presented-by-vetus

GOOD VIBRATIONS

Keeping hull marine growth to a minimum is a never-ending battle. Growth rates of barnacles, mussels and plant life change with water temperatures and seasons; bottom paints change with environmental regulation; and the frequency at which we use our boats all impact how quickly those ugly beards grow below the waterline. 

You probably deal with growth in a variety of ways, from hiring divers to clean the hull to costly haul outs to remove growth and apply fresh bottom paint. But one trick is often under-utilized: ultrasonic antifouling systems.

Ultrasonic antifouling is not a new concept. The U.S. Navy first discovered it in the 1950s during sonar testing with submarines. It was found that hull growth was far less prevalent around the sonar tubes than on the rest of the hull. Further scientific and technological research spawned a number of products that utilize ultrasonic waves to control algae blooms in ponds and swimming pools.

Hull growth starts as microorganisms and bacteria attach to the surface and begin to form a biological film. Once a film starts to form, it creates an ideal ecosystem for the algae, seaweed marine organisms like barnacles and mussels. Ultrasonic antifouling disrupts the marine growth cycle in its early stages by inhibiting the microorganisms and algae from bonding to the hull.

Sailboat in need of bottom paint with no ultrasonic protection.

Sailboat in need of bottom paint with no ultrasonic protection.

Same sailboat after being protected with an ultrasonic system.

Same sailboat after being protected with an ultrasonic system.

HOW IT WORKS

This disruption is created by the use of transducers that are attached to the interior of the hull. A control unit that creates specific low-powered ultrasonic waves operates the transducers. The hull transfers these vibrations to the water where it creates acoustic cavitation, which creates acoustic pressures low enough to cause the vaporization of the water right along the surface of the hull. These vapor bubbles then burst, creating an incredible hyper-localized pressure differential. This pressure differential generates strong water movement on the microscopic level, but it also creates a difficult environment for microorganisms to attach themselves to the hull due to the strong micro-currents created by acoustic cavitation.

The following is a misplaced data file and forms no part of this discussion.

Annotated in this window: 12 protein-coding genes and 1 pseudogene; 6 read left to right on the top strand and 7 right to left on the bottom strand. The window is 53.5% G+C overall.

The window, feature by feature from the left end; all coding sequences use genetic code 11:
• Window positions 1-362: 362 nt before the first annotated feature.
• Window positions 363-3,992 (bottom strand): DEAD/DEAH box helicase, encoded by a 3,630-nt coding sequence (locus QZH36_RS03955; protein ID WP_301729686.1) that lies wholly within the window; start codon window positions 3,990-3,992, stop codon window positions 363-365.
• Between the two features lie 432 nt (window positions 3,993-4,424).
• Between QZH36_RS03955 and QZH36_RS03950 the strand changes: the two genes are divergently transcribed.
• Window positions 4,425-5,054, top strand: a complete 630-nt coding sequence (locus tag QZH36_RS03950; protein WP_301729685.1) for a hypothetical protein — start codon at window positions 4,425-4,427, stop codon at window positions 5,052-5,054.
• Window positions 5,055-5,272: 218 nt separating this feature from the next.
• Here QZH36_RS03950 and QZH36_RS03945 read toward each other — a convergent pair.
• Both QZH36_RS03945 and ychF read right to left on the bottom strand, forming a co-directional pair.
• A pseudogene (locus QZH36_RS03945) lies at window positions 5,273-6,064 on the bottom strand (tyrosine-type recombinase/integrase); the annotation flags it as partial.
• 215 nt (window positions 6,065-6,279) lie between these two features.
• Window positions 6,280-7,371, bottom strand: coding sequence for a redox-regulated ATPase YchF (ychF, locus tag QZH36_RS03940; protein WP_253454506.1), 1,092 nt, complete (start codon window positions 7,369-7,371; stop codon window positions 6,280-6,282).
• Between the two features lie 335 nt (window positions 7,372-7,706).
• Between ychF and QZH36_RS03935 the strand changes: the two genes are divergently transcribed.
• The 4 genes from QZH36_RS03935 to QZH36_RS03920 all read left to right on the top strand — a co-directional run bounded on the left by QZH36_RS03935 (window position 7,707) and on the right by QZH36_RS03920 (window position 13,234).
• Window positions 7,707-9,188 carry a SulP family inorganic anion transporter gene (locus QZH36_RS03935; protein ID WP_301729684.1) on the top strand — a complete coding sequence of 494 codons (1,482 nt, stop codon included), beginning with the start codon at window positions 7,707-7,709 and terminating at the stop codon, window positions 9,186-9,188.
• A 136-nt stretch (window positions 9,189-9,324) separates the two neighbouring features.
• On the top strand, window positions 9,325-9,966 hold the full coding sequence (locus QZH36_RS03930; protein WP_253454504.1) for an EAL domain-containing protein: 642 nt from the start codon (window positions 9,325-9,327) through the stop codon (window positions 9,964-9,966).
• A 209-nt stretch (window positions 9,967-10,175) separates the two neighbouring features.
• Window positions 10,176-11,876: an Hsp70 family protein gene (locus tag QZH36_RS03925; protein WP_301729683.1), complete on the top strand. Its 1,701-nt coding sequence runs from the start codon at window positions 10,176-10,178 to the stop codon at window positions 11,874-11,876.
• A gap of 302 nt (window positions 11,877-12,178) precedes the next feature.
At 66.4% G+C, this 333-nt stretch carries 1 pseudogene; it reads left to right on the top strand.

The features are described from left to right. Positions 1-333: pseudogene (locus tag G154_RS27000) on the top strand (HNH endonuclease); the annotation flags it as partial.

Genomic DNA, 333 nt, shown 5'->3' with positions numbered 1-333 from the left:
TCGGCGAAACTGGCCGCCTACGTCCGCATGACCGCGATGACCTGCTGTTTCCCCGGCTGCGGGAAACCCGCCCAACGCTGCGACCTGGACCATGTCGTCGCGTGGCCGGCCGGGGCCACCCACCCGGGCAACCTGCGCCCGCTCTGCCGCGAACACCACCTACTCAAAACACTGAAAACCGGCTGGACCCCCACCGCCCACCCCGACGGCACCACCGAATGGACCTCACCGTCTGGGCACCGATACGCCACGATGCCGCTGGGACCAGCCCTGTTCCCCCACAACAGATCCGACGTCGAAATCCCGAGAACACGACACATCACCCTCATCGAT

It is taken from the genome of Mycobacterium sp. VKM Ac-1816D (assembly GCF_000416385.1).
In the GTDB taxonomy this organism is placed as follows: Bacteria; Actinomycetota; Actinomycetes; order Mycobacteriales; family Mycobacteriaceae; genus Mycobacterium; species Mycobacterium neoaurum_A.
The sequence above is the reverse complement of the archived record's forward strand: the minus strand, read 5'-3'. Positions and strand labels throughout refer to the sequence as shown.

While ultrasonic antifouling systems work great with many boats, they won’t work with wooden or cored hulls. This is because the foam or wood dampens the ultrasonic wavelength making it ineffective at vibrating the exterior hull. Steel and solid FRP hulls offer the best transfer of ultrasonic waves, amplifying them like a soundboard and allowing each transducer to protect a large area.

While these systems are unique and offer great protection against fouling, they are best utilized in conjunction with bottom paint, soft or hard. Most manufacturers, however, suggest using them in combination with a hard antifouling paint. What is the point of using a system like this if you still need bottom paint, you ask? Well, ultrasonic systems will extend the life of your bottom paint by two to three times. This means fewer haul-outs, fewer visits from your diver, and, when the time comes, easier prep for new bottom paint. These systems also can be set up to protect your running gear and rudders, places you can’t apply coats of traditional bottom paint.

There are several producers of ultrasonic antifouling systems, including Ultrasonic Antifouling LTD, Sonihull, Sonic Shield and Ultra Soni-Tec. They utilize the same technology, but they do differ slightly in what frequencies they employ in their active cycles and how frequent and long their active cycles run. Most systems use a built-in computer to manage power consumption, protect battery banks, and provide remote monitoring and alarms. Some producers, such as Sonihull, also offer specific transducers for protecting running gear. Sonihull has a shaft production transducer as well as a transducer for stern drives.

Sonihull Duo

While these systems offer easy DIY installation, it is important to do your research and figure out the best locations for installation to provide optimal coverage. Since most systems can be protected with one to two ultrasonic transducers, it is important to find the right placement and create a strong bond with the hull free of voids or bubbles in the epoxy that will dampen the transfer of the ultrasonic waves.

For more tips like this, visit the Vetus-Maxwell DIY Workbench at passagemaker.com

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